It should be emphasized that some implant-related parameters may be biased by factors that are not known to us. The choice of level for neck resection may influence implant fixation. It would definitely influence the flexibility to change the amount of offset during surgery without causing pronounced changes in leg length and stem positioning, which would also influence the true offset. It may be that hips operated with maximum neck length represent technically difficult cases, and to some extent cases where the preoperative planning has been suboptimal.

It appears that there was a difference in outcome for the older version of the Exeter compared to the newer V40 design, as an increased incidence (although not statistically significant), was seen for aseptic loosening in the older version. On the other hand, a higher incidence of revision due to dislocation was seen for the V40 design (Table 5). However, this higher incidence of aseptic loosening for the older version of the Exeter stem must be interpreted with respect to the difference in follow-up time between the two designs, as revisions due to dislocation occur early and revision caused by aseptic loosening in general peaks even later than the mean follow-up for any of the subgroups in our study (Kärrholm and Herberts 2006).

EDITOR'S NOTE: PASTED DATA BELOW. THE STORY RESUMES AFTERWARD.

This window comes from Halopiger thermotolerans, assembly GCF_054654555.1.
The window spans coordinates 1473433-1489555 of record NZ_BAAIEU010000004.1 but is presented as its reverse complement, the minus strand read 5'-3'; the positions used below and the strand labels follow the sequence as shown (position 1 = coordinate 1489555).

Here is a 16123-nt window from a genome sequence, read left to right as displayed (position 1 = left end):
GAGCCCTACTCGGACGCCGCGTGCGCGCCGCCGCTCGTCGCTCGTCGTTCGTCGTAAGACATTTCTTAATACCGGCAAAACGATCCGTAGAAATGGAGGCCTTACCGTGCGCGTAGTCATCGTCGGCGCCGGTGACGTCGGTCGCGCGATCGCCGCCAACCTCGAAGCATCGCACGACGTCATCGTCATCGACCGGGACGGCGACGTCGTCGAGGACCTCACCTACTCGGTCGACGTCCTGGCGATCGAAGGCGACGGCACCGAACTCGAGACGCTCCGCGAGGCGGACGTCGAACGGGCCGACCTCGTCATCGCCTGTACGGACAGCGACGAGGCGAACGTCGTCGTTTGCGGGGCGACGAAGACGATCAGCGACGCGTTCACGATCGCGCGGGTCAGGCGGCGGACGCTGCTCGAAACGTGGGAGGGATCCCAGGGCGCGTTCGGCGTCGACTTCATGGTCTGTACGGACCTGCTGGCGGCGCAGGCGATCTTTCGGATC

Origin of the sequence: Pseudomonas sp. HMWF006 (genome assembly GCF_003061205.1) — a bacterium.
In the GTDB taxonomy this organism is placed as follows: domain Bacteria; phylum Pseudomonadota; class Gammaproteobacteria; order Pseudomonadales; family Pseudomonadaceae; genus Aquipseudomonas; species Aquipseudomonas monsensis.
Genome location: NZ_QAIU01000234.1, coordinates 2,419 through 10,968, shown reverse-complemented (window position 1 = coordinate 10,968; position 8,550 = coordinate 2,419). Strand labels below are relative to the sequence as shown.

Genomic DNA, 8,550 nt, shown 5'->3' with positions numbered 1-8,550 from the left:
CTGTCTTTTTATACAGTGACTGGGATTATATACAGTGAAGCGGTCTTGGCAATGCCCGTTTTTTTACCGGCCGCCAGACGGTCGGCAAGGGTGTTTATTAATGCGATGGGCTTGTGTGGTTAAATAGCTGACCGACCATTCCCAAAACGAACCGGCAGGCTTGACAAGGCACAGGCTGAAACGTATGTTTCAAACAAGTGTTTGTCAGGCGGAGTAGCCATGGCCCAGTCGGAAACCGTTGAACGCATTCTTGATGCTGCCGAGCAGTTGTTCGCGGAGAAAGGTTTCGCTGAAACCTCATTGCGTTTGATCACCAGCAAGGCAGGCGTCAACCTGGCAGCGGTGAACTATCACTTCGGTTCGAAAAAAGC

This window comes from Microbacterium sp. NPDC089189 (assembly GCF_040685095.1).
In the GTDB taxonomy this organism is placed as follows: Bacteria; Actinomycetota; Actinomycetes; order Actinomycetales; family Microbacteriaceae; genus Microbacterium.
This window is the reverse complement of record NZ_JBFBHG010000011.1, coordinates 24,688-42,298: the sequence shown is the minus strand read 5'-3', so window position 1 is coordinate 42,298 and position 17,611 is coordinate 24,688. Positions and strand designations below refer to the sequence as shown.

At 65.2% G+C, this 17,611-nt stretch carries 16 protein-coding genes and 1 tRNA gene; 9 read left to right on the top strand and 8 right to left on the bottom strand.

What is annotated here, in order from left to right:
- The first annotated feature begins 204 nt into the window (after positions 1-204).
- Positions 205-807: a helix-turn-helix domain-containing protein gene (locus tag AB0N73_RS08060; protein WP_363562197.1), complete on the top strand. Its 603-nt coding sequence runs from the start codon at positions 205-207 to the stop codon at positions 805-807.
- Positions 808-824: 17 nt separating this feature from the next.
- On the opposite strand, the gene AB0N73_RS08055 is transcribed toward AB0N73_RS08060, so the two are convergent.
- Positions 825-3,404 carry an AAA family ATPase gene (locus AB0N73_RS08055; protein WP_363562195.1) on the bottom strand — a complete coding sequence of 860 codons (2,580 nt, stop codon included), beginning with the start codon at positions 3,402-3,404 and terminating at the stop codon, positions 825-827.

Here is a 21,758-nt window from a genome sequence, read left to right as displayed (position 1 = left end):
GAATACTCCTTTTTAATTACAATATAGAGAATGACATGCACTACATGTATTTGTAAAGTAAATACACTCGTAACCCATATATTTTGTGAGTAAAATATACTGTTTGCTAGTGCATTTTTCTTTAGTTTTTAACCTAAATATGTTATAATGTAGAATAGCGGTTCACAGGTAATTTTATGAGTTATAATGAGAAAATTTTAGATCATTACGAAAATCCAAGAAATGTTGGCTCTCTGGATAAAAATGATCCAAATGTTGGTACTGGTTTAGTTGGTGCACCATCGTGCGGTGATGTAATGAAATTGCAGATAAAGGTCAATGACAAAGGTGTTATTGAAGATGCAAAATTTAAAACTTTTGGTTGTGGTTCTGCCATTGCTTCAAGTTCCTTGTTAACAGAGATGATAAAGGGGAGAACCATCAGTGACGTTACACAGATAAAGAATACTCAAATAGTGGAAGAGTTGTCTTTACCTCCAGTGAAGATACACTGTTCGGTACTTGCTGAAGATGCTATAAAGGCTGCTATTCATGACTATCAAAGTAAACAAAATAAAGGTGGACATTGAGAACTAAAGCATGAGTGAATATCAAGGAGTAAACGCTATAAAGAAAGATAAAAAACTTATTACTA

With the evolution of new and more wear-resistant articulations, there is a trend to use larger heads, which can be expected to reduce the frequency of dislocation (Kelley et al. 1998, Berry et al. 2005, Conroy et al. 2008). There is a similar trend in Sweden, but the follow-up of the few patients is short. We therefore chose to exclude these cases since no relevant comparison could be made.

We found that the smallest sizes of Spectron and Lubinus implants represent an increased risk of stem loosening. The reason for the problems associated with small, unpolished cemented stems is not clear. These stems probably offer poor resistance against torsion, which means that they debond more easily and may then be a source of abrasive wear at the stem/cement interface. A polished stem will most likely cause less abrasion. Thus, if the femoral canal is narrow, polished stems may be preferred.